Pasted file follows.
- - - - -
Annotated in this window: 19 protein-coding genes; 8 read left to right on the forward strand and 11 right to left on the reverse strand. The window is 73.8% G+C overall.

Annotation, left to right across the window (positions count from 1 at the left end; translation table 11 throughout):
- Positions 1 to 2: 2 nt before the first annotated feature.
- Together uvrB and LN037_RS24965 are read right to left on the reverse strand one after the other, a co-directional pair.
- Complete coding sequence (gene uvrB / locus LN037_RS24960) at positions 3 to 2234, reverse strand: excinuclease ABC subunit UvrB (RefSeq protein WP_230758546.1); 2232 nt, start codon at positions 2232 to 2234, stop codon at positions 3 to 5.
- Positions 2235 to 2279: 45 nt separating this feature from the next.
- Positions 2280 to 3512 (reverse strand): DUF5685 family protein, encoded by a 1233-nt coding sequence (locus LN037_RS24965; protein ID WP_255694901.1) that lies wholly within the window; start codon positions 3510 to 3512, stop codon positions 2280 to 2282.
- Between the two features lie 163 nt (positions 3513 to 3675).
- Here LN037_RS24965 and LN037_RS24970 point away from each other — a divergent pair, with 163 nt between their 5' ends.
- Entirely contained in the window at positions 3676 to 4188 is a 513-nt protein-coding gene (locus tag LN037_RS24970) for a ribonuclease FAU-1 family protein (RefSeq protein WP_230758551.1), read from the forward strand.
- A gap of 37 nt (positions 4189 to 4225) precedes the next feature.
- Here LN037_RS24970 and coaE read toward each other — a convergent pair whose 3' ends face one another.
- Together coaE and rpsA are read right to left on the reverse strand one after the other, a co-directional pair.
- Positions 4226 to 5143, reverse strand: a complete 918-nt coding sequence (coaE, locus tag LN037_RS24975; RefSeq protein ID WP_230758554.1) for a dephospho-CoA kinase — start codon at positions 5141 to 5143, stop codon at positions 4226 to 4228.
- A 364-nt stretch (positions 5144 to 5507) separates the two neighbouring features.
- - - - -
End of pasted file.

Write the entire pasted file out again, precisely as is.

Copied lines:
Annotated in this window: 19 protein-coding genes; 8 read left to right on the forward strand and 11 right to left on the reverse strand. The window is 73.8% G+C overall.

Annotation, left to right across the window (positions count from 1 at the left end; translation table 11 throughout):
- Positions 1 to 2: 2 nt before the first annotated feature.
- Together uvrB and LN037_RS24965 are read right to left on the reverse strand one after the other, a co-directional pair.
- Complete coding sequence (gene uvrB / locus LN037_RS24960) at positions 3 to 2234, reverse strand: excinuclease ABC subunit UvrB (RefSeq protein WP_230758546.1); 2232 nt, start codon at positions 2232 to 2234, stop codon at positions 3 to 5.
- Positions 2235 to 2279: 45 nt separating this feature from the next.
- Positions 2280 to 3512 (reverse strand): DUF5685 family protein, encoded by a 1233-nt coding sequence (locus LN037_RS24965; protein ID WP_255694901.1) that lies wholly within the window; start codon positions 3510 to 3512, stop codon positions 2280 to 2282.
- Between the two features lie 163 nt (positions 3513 to 3675).
- Here LN037_RS24965 and LN037_RS24970 point away from each other — a divergent pair, with 163 nt between their 5' ends.
- Entirely contained in the window at positions 3676 to 4188 is a 513-nt protein-coding gene (locus tag LN037_RS24970) for a ribonuclease FAU-1 family protein (RefSeq protein WP_230758551.1), read from the forward strand.
- A gap of 37 nt (positions 4189 to 4225) precedes the next feature.
- Here LN037_RS24970 and coaE read toward each other — a convergent pair whose 3' ends face one another.
- Together coaE and rpsA are read right to left on the reverse strand one after the other, a co-directional pair.
- Positions 4226 to 5143, reverse strand: a complete 918-nt coding sequence (coaE, locus tag LN037_RS24975; RefSeq protein ID WP_230758554.1) for a dephospho-CoA kinase — start codon at positions 5141 to 5143, stop codon at positions 4226 to 4228.
- A 364-nt stretch (positions 5144 to 5507) separates the two neighbouring features.